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Is Physical Therapy Making Neck Pain Worse?

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Is Physical Therapy Making Neck Pain Worse?

Physical therapy is an excellent way to reduce neck pain, improve posture and strengthen the muscles supporting your spine. Additionally, it can help you identify ways to prevent future incidents of neck discomfort so you can keep your body in excellent health.

Physical therapists are qualified to diagnose your condition, treat it, and provide exercises that will strengthen the muscles surrounding your neck and back. Furthermore, they have many techniques they can employ such as massage or traction for comfort.

At your initial appointment with a physical therapist, they will perform an evaluation. This may include discussion about your injury and any habits that have contributed to it; additionally, they will assess how you move your neck, chest, and upper back.

Posture/Observation: Changes in your posture can put undue strain on sore areas and nerves, so a physical therapist will look for these during an evaluation. This could involve testing out simple posture when lying down or more complex tests when standing and walking around.

Your physical therapist (PT) may suggest making changes to your position at home, or they could take you to a chiropractor for relief. If they believe that the position is contributing to your discomfort, they may suggest using a neck roll or special pillow as support for both head and neck.

Massage/mobilization: Soft tissue treatments like massage have been scientifically proven to reduce muscle spasm and inflammation by helping muscles relax, bring in fresh oxygen, and flush out chemical irritants from the area. This allows you to begin moving again with less pain or even no pain at all!

Joint Mobilization: Physical therapists trained in manual therapy techniques administer graded pressures and movements to joints, lubricating them and relieving any stiffness that causes pain.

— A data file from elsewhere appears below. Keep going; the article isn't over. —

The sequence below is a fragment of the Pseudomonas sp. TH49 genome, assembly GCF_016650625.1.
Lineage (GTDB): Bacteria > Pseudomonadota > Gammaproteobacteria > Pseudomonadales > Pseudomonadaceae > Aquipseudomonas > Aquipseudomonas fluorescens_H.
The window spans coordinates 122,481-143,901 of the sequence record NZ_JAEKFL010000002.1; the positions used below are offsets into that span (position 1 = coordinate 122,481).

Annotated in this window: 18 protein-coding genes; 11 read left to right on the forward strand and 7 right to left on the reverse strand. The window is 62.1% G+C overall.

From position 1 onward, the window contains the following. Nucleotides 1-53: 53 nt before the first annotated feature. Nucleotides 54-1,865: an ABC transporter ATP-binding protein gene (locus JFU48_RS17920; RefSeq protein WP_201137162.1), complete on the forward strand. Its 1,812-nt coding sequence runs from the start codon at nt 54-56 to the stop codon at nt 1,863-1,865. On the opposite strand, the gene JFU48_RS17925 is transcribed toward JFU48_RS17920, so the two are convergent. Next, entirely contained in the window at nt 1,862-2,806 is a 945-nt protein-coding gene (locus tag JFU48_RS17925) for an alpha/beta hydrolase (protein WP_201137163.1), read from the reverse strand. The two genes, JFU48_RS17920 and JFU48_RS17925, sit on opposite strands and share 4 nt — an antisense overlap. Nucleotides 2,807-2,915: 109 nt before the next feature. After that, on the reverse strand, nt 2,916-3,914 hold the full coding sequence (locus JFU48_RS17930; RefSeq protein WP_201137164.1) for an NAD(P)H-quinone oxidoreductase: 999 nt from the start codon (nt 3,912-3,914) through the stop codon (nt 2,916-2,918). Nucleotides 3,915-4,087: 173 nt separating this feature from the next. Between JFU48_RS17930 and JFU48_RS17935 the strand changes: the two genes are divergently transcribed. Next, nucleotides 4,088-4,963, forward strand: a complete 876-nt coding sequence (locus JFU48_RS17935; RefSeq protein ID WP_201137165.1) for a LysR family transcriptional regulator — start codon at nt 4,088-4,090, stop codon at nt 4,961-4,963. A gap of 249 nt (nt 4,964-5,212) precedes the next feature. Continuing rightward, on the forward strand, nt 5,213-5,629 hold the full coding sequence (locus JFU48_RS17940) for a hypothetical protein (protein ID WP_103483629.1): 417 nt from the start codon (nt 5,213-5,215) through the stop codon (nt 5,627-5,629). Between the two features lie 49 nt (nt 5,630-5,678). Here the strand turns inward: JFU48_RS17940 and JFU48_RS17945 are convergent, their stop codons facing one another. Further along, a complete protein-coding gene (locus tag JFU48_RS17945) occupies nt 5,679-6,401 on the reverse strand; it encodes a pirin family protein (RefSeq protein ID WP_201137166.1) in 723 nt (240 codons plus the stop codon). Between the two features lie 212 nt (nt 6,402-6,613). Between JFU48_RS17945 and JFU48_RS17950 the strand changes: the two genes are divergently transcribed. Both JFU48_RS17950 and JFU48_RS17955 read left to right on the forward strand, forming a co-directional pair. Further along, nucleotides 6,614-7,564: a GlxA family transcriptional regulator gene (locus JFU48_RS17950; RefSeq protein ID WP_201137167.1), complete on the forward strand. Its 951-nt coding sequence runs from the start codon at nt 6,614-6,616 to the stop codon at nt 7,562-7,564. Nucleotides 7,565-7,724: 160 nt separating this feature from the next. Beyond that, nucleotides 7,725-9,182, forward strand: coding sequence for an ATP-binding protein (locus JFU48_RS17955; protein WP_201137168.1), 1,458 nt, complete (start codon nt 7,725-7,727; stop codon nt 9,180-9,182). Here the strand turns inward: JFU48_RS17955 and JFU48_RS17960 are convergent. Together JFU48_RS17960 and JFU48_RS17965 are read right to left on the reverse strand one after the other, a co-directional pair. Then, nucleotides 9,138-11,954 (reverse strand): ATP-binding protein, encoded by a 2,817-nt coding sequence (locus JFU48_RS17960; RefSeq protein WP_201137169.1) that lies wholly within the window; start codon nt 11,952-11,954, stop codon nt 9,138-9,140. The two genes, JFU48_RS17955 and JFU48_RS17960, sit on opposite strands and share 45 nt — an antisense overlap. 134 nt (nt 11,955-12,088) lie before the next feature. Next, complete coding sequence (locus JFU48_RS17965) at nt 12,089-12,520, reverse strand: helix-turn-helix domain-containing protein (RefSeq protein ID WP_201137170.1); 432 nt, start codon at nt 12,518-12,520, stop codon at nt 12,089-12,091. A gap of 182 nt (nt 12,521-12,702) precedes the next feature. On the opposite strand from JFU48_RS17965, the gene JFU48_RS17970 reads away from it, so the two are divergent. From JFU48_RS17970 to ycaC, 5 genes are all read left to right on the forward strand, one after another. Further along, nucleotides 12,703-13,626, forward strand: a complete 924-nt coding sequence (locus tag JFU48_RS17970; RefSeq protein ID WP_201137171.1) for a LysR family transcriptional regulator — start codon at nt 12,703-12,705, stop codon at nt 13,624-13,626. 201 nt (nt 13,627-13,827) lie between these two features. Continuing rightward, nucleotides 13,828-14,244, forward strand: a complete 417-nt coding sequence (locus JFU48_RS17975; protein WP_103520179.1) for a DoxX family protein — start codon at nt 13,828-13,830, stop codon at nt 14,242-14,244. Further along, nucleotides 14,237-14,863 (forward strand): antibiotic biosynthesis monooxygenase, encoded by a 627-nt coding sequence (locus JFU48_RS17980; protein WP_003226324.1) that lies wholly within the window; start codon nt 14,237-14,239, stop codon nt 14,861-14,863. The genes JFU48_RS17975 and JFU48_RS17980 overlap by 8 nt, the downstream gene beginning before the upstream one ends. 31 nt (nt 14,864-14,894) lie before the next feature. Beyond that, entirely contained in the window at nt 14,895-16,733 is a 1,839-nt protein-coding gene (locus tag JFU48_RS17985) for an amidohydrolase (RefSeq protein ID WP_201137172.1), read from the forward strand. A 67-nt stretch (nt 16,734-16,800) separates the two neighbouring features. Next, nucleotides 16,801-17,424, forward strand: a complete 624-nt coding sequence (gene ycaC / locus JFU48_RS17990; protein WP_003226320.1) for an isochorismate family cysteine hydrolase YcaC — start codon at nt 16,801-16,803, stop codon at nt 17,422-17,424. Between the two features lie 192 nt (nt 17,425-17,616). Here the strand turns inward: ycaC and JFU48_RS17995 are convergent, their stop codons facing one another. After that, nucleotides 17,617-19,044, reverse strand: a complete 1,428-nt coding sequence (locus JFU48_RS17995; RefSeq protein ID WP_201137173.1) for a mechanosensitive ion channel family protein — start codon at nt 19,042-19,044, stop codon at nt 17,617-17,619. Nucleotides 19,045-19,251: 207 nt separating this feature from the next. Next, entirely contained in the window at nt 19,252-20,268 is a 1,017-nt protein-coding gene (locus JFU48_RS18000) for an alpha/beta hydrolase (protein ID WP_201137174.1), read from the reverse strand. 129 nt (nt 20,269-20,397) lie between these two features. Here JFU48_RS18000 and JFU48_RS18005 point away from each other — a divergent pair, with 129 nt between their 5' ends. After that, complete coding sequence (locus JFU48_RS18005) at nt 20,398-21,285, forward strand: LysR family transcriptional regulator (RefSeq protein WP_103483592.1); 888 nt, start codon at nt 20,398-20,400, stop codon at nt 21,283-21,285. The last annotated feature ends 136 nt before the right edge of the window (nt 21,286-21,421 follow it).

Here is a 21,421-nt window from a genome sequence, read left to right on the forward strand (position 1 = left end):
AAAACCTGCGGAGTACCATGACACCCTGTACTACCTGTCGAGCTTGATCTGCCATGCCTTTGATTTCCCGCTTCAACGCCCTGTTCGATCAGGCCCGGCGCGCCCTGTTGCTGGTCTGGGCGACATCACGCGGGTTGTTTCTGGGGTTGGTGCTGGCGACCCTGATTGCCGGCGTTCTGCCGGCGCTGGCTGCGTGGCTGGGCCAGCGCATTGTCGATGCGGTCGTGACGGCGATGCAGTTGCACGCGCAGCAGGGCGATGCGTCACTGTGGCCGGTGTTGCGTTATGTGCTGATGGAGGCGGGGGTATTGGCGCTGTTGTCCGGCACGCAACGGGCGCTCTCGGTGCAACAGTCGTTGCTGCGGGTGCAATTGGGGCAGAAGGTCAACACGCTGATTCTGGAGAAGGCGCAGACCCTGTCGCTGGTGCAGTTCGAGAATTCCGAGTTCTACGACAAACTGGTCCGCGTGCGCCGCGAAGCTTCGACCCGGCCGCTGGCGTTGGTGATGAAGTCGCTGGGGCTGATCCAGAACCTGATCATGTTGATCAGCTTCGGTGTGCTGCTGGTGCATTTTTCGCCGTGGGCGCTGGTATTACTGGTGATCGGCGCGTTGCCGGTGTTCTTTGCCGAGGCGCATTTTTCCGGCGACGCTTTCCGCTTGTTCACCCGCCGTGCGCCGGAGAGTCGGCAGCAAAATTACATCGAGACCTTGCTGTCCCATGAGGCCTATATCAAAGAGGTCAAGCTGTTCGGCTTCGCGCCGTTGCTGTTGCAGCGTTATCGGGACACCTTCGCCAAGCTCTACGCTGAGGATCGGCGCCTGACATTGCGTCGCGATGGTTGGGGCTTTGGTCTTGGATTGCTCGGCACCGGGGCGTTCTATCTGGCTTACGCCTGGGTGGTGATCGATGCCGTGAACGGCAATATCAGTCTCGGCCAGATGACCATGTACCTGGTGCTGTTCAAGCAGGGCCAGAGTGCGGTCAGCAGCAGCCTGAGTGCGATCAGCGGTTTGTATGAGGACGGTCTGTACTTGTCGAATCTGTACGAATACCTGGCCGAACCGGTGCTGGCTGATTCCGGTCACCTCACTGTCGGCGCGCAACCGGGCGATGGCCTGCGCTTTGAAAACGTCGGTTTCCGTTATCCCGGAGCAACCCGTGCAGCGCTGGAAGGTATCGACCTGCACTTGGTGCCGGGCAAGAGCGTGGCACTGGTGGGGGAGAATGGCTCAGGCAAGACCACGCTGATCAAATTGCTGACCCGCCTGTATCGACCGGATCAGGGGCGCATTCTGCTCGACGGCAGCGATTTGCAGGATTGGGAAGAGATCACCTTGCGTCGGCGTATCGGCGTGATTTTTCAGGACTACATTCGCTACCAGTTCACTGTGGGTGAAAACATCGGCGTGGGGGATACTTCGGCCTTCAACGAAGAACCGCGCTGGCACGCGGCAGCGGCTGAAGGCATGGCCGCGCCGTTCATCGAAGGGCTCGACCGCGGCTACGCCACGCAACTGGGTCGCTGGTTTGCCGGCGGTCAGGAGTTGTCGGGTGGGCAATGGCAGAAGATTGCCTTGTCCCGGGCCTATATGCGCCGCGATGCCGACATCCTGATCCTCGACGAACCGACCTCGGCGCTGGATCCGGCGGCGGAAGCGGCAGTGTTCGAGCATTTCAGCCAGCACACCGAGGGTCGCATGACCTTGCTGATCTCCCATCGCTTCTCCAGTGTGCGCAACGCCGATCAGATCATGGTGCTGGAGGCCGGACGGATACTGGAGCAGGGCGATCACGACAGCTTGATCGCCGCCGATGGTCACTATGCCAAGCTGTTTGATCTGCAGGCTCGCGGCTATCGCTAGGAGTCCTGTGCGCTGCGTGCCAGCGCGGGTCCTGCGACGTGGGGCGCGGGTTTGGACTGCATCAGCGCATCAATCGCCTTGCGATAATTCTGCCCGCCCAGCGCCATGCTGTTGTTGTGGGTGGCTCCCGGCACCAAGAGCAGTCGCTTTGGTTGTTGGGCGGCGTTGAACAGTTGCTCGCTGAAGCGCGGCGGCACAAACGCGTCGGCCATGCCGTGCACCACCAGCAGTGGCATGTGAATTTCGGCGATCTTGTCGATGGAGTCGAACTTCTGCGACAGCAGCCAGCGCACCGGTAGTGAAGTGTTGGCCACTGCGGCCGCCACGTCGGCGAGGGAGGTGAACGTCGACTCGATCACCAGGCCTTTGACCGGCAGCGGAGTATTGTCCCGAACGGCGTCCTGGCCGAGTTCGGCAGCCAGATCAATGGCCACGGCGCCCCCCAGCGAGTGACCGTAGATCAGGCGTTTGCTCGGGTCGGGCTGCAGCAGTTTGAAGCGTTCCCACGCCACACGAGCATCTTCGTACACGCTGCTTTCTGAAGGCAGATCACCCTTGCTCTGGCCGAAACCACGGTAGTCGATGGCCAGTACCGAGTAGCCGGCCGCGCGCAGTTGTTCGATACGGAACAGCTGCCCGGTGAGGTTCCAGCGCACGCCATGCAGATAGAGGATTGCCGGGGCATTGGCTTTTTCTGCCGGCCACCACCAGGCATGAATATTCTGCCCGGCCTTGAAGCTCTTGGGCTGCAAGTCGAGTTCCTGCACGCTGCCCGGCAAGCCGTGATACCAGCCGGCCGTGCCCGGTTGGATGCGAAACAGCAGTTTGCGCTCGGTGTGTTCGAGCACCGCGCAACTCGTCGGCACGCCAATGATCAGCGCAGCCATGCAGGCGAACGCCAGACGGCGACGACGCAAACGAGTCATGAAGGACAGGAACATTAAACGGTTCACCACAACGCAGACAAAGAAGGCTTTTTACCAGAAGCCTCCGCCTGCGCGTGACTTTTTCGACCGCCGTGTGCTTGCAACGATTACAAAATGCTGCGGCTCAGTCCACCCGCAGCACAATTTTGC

Strengthening & Stabilization: The next stage in your treatment plan should focus on strengthening the muscles that support your neck. These will enable you to get into secure positions while at work or doing other activities, as well as reduce strain when sleeping or resting.

According to your PT’s instructions, you may be required to perform specific exercises or stretches at home in a particular sequence and frequency. Follow their plan closely so that you can make progress and recover faster.

Exercises are an essential component of recovery from neck pain, but they can be challenging if you’re still feeling the effects or not used to them. Your therapist will guide you when to push yourself or rest, ensuring that each exercise carries minimal risk for further discomfort or damage. With their guidance and assistance, exercising has never been simpler!

A physical therapist can teach you how to safely perform these exercises at home, and they’ll be sure to monitor your progress. Furthermore, they may suggest changing certain work or hobby habits in order to reduce the likelihood of future pain or injuries.

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- Welcome, SoundTherapy.com lowers anxiety 86%, pain 77%, and boosts memory 11-29%. Click on the brain to sign up or share with buttons below to help others:
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